Venex Watebawa and Joshua Mutale, the team leader and head of programmes at Water and Environment Media Network (Wemnet), were recently arrested in Hoima, in western Uganda, on their way to attend a radio talkshow at Spice FM.
The FIDH reported that they were supposed to discuss the risks and dangers of sugarcane growing projects in the Bugoma forest and of allowing oil activities in critical biodiversity areas including rivers, lakes, national parks, forests and wetlands.
Home to more than 600 chimpanzees and endangered bird species, including African grey parrots, Bugoma is a tropical rainforest which was declared as a nature reserve in 1932.
Following the arrest of Wemnet members, all hell broke loose when security forces arrested more environmental activists who went to the police station to negotiate the release of Watebawa and Mutale.
The arrests, which are believed to have been called for by Hoima Sugar, the company decimating the Bugoma forest to convert it into a sugarcane plantation, were a bitter pill to swallow. (Index asked Hoima Sugar to comment on these allegations but received no response.)
“Environment stories are so delicate because the people behind the destruction of the environment are people with a lot of money, who are well connected and have a lot of influence,” Watebawa told Index.
He slammed the National Environment Management Authority – which is mandated to oversee conservation efforts – for having been influenced by Hoima Sugar.
“To our surprise, it gave a report in a record time of two weeks to clear the below-bare-minimum-standard environmental impact assessment report to clear 22 square miles of land in a sensitive and fragile ecosystem,” he said.
“The deployment of paramilitary agencies to give sanctuary to the destroyers of the forest speaks volumes of the government’s commitment to protect the environment.”
Journalists who have attempted to get anywhere near the Bugoma central forests have been harassed or faced the wrath of the army.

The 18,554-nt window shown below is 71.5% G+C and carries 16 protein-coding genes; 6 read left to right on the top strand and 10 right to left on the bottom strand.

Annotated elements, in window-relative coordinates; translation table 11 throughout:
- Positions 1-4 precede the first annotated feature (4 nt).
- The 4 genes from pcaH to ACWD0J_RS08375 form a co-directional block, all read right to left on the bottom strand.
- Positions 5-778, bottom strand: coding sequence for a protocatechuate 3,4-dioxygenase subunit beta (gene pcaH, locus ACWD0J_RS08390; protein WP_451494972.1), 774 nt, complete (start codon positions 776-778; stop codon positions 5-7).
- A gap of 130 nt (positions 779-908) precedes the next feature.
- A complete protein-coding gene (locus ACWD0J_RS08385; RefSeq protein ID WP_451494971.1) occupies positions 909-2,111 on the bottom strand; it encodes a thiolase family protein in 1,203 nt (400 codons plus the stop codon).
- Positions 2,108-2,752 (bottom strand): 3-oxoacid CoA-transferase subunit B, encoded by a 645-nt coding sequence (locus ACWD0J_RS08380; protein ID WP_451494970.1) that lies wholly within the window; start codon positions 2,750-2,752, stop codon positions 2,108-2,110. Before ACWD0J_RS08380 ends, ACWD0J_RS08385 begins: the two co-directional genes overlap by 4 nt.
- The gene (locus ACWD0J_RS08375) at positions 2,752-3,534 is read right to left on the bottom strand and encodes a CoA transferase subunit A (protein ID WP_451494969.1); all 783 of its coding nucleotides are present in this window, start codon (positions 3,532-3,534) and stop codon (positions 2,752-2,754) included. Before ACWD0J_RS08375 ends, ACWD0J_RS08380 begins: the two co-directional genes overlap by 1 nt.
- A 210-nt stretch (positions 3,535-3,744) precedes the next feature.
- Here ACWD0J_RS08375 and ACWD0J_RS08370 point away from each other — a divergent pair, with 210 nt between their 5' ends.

“These incidents have demotivated and scared us,” said Watebawa. “Between March and June, two of our members lost their cameras and laptops. Our communications officer, Samuel Kayiwa, was trailed, his car broken into in Kajjasi, and his gear stolen.”
The trade in environmental abuse
In another incident targeting the environmental media, Wemnet reported that someone broke into the house of Agnes Nantambi, a journalist working for New Vision, after midnight, forcing her to surrender her laptop and camera.
Amanzuru was arrested in February after an incident in which locals impounded a Kampala-bound truck ferrying illegal charcoal. He claimed that the military provided protection for those investing in illegal logging, illegal timber harvesting and the commercial charcoal trade.
He said the country’s environment sector was highly politicised, with the government drawing a lot of illicit money from the abuse of natural resources.
“Politicians trade in environmental abuse because this is an unmonitored trade … They make quick money for their political sustainability.”
And as the Museveni government’s aggression towards environmental activists increases day by day, human rights organisations have vowed to fight and to die with their boots on.
Amanzuru’s arrest attracted the attention of the EU ambassador to Uganda, who wrote to environment minister Beatrice Anywar Atim to request a fair and speedy trial.
Entities offering support include the Defenders’ Protection Initiative, Chapter Four Uganda and the National Coalition of Human Rights Defenders in Uganda.
But despite the grim outlook, Watebawa remains optimistic about the future of environmental activism.
He says society is stronger, more organised and more determined than ever, and the media persistently exposes environmental abuse.
He believes all responsible citizens must challenge the impunity to which environmental human rights defenders so often fall victim because the environment, ultimately, is a shared resource.